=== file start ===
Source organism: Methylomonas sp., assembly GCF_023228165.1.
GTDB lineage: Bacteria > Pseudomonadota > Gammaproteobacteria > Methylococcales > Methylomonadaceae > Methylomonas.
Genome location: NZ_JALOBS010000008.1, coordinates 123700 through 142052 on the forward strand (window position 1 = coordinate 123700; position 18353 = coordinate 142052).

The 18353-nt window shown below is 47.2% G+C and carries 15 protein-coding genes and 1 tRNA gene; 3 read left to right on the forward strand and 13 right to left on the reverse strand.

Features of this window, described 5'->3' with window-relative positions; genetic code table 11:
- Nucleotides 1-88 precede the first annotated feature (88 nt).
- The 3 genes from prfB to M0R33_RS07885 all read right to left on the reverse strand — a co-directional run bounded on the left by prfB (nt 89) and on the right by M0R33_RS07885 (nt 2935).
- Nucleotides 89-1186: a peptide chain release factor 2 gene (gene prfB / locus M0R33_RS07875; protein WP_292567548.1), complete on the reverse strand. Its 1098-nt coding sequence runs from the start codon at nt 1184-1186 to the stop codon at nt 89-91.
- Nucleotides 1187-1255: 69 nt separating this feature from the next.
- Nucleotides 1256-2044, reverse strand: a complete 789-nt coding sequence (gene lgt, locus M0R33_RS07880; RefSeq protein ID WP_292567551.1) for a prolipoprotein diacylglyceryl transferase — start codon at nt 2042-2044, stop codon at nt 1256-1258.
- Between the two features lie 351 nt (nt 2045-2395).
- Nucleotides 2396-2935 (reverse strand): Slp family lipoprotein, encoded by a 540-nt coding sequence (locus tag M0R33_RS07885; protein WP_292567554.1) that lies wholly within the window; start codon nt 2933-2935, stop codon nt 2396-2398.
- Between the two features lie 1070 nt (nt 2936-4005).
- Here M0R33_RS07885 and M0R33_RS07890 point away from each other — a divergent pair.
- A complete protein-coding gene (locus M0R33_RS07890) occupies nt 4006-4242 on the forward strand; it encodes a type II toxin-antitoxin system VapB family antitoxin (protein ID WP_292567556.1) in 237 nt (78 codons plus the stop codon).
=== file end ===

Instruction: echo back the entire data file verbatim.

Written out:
Source organism: Methylomonas sp., assembly GCF_023228165.1.
GTDB lineage: Bacteria > Pseudomonadota > Gammaproteobacteria > Methylococcales > Methylomonadaceae > Methylomonas.
Genome location: NZ_JALOBS010000008.1, coordinates 123700 through 142052 on the forward strand (window position 1 = coordinate 123700; position 18353 = coordinate 142052).

The 18353-nt window shown below is 47.2% G+C and carries 15 protein-coding genes and 1 tRNA gene; 3 read left to right on the forward strand and 13 right to left on the reverse strand.

Features of this window, described 5'->3' with window-relative positions; genetic code table 11:
- Nucleotides 1-88 precede the first annotated feature (88 nt).
- The 3 genes from prfB to M0R33_RS07885 all read right to left on the reverse strand — a co-directional run bounded on the left by prfB (nt 89) and on the right by M0R33_RS07885 (nt 2935).
- Nucleotides 89-1186: a peptide chain release factor 2 gene (gene prfB / locus M0R33_RS07875; protein WP_292567548.1), complete on the reverse strand. Its 1098-nt coding sequence runs from the start codon at nt 1184-1186 to the stop codon at nt 89-91.
- Nucleotides 1187-1255: 69 nt separating this feature from the next.
- Nucleotides 1256-2044, reverse strand: a complete 789-nt coding sequence (gene lgt, locus M0R33_RS07880; RefSeq protein ID WP_292567551.1) for a prolipoprotein diacylglyceryl transferase — start codon at nt 2042-2044, stop codon at nt 1256-1258.
- Between the two features lie 351 nt (nt 2045-2395).
- Nucleotides 2396-2935 (reverse strand): Slp family lipoprotein, encoded by a 540-nt coding sequence (locus tag M0R33_RS07885; protein WP_292567554.1) that lies wholly within the window; start codon nt 2933-2935, stop codon nt 2396-2398.
- Between the two features lie 1070 nt (nt 2936-4005).
- Here M0R33_RS07885 and M0R33_RS07890 point away from each other — a divergent pair.
- A complete protein-coding gene (locus M0R33_RS07890) occupies nt 4006-4242 on the forward strand; it encodes a type II toxin-antitoxin system VapB family antitoxin (protein ID WP_292567556.1) in 237 nt (78 codons plus the stop codon).